Understanding Ultrasounds
Understanding Ultrasounds

by Jessica Remitz

Most new moms-to-be can't wait for the moment they first see their baby on an ultrasound screen. It's likely you'll leave your doctor's appointment eager to discuss the fingers and toes you spotted on the screen or what position your baby was in with friends, family, and anyone who will listen. But before you go in for your first ultrasound, it's helpful to know what to expect.

Ultrasound Basics

During an exam, your health care provider or an ultrasound technician (also called a sonographer) moves a transducer -- a device that produces high frequency sound waves -- across your stomach to see inside your abdomen. This produces an image of the fetus, called a sonogram. The image can be saved, printed, and taken home as a memento of your new baby. Ultrasound techology is a safe way for health care providers to monitor the health and safety of your baby and can help determine the due date along with information such as your fetus's age, gender, expected weight, and potential birth defects.

Safety First

You can feel confident going to your ultrasound exam knowing that the procedure is considered very safe. However, because the long-term effects of multiple ultrasounds aren't fully known, it's not recommended that you get an ultrasound for nonmedical reasons. For this reason, steer clear of places that give 3-D ultrasounds, which offer keepsake images but provide no medical benefit.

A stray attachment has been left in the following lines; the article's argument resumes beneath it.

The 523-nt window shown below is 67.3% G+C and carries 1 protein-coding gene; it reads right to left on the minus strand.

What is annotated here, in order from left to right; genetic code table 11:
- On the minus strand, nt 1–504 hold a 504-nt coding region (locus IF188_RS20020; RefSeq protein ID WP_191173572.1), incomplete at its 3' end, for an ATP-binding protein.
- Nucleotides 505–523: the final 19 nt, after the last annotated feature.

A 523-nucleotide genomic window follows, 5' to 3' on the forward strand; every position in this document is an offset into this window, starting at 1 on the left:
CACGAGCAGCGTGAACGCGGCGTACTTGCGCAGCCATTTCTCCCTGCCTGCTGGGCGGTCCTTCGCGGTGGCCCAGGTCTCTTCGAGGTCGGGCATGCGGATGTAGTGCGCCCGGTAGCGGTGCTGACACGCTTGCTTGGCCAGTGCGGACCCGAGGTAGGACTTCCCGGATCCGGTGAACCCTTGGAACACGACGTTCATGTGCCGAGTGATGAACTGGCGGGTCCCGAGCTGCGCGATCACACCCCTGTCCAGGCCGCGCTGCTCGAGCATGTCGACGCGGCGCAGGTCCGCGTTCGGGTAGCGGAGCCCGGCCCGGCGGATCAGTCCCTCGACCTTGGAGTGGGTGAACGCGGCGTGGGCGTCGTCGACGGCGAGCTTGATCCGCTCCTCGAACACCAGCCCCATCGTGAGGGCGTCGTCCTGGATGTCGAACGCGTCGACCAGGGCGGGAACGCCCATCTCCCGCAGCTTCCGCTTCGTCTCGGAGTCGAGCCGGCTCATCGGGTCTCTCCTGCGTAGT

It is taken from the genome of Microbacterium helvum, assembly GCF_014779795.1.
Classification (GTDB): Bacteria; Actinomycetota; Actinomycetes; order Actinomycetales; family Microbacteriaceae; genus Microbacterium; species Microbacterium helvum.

When to go for an Ultrasound

Ultrasounds can be performed any time during a pregnancy. However, it's common to have one in the first trimester to determine your due date, and then another in the second trimester (between 18 and 20 weeks) to get a better look at your developing baby and determine the sex of your child. If your doctor wants to carefully monitor your pregnancy for any reason, you may need to come in for more ultrasounds during the third trimester. Finally, towards the end of your pregnancy, your health care provider may also do an ultrasound to determine the position of your baby.

What to expect from an Ultrasound

In order to get a good picture, it's important to have a full bladder, so your doctor may ask you to drink a few glasses of water before coming in for your appointment. Otherwise, you don't need to do anything to prepare for your ultrasound -- aside from getting excited to see your new baby!

If you have any questions about the ultrasound process or your baby's development, just ask. And enjoy poring over those incredible pictures of your new baby!

 

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"Understanding Ultrasounds"

 

 

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